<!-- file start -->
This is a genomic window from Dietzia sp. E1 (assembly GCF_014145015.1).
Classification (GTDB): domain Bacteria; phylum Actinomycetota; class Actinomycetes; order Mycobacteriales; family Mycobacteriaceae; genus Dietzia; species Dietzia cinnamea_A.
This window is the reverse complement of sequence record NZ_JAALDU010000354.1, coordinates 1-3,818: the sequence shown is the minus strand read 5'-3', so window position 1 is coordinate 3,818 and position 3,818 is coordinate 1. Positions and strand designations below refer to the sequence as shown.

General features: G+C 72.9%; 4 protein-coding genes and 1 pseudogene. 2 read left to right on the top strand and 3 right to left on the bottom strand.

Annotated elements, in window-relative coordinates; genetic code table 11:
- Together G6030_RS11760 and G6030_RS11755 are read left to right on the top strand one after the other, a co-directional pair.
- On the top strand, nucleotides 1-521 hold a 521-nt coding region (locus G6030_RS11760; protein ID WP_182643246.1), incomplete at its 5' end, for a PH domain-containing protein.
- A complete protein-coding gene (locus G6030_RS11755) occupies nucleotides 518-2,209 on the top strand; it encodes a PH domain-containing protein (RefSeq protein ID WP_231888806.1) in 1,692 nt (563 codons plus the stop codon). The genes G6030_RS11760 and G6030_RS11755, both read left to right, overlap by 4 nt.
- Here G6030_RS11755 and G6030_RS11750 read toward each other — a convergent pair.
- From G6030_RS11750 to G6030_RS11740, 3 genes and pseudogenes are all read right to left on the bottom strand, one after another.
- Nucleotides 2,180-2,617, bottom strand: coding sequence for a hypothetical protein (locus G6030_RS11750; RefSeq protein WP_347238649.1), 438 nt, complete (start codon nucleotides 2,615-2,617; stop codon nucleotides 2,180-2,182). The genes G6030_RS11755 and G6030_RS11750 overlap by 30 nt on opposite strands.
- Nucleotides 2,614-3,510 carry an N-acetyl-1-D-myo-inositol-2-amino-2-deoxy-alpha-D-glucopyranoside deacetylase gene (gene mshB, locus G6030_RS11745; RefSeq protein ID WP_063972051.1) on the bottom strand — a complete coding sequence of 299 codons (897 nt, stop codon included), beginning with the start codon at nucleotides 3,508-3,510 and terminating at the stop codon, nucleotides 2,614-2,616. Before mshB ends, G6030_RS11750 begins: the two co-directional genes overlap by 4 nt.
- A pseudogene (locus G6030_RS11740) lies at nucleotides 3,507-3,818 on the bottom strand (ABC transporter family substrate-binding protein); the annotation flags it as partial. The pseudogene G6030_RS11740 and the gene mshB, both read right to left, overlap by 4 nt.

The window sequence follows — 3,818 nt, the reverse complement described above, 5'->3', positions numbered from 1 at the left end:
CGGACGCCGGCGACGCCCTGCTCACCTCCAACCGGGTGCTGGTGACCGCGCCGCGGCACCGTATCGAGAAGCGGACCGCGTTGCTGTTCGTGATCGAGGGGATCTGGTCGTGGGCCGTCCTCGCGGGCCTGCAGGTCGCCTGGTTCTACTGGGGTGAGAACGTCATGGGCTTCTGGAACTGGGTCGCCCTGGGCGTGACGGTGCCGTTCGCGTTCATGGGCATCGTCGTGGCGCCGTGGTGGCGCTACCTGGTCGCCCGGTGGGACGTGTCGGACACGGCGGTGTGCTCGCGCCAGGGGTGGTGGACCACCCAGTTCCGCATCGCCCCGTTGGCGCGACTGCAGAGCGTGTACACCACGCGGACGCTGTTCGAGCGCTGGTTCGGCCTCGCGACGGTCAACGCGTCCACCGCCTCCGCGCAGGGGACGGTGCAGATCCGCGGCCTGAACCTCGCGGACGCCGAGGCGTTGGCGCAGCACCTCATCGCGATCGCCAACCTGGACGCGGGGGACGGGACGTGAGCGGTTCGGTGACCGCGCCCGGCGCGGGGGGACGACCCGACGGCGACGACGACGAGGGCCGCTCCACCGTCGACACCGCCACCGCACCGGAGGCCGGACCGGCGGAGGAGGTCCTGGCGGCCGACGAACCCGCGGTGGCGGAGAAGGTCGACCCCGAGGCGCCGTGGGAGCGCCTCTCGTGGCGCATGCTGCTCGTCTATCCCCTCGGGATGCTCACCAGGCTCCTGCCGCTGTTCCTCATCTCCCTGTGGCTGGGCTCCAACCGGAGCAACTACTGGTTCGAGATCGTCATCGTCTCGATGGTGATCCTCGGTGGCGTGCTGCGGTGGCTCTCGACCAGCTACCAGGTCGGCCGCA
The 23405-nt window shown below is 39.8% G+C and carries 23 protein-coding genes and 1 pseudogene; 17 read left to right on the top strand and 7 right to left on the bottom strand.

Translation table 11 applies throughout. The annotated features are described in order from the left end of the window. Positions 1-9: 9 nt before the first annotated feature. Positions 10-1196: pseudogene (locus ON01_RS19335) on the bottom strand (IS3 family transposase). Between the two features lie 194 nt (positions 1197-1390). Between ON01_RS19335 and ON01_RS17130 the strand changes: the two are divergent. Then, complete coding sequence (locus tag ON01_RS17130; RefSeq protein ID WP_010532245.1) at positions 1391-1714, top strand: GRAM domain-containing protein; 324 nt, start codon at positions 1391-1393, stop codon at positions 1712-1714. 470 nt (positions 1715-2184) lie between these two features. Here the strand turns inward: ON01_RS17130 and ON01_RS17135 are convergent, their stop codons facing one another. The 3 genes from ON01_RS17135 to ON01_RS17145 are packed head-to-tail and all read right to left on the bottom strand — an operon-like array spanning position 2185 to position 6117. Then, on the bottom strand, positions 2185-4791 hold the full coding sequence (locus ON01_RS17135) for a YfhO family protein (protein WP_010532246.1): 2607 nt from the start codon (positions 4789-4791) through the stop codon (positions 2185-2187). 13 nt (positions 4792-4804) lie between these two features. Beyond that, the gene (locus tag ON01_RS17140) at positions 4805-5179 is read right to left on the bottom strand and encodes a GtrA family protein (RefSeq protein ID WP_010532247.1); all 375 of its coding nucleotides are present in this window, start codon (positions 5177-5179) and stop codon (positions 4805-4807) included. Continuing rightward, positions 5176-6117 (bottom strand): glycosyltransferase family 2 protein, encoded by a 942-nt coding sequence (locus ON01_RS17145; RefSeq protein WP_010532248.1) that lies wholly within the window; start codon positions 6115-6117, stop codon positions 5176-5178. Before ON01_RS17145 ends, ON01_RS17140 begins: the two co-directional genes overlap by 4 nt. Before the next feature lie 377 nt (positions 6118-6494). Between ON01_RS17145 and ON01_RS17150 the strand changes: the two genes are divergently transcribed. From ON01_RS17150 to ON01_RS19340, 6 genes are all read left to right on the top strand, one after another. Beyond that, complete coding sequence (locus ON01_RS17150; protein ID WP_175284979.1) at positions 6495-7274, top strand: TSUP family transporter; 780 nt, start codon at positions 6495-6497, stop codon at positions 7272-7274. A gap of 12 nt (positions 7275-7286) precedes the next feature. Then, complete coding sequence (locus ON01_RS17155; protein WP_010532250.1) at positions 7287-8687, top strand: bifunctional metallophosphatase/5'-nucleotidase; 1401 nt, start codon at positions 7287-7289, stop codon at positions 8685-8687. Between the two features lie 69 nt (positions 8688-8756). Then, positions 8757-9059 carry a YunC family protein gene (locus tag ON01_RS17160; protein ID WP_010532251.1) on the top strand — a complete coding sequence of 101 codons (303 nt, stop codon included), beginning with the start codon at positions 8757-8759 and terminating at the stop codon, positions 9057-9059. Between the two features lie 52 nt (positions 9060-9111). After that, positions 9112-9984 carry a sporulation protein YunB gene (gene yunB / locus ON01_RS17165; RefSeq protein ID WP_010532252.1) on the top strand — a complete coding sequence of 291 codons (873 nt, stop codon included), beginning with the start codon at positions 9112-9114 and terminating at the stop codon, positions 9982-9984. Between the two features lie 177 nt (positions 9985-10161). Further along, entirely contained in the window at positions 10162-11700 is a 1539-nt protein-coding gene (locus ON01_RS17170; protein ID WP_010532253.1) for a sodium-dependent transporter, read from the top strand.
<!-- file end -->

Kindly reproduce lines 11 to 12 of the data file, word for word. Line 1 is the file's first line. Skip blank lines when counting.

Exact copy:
- Nucleotides 2,180-2,617, bottom strand: coding sequence for a hypothetical protein (locus G6030_RS11750; RefSeq protein WP_347238649.1), 438 nt, complete (start codon nucleotides 2,615-2,617; stop codon nucleotides 2,180-2,182). The genes G6030_RS11755 and G6030_RS11750 overlap by 30 nt on opposite strands.
- Nucleotides 2,614-3,510 carry an N-acetyl-1-D-myo-inositol-2-amino-2-deoxy-alpha-D-glucopyranoside deacetylase gene (gene mshB, locus G6030_RS11745; RefSeq protein ID WP_063972051.1) on the bottom strand — a complete coding sequence of 299 codons (897 nt, stop codon included), beginning with the start codon at nucleotides 3,508-3,510 and terminating at the stop codon, nucleotides 2,614-2,616. Before mshB ends, G6030_RS11750 begins: the two co-directional genes overlap by 4 nt.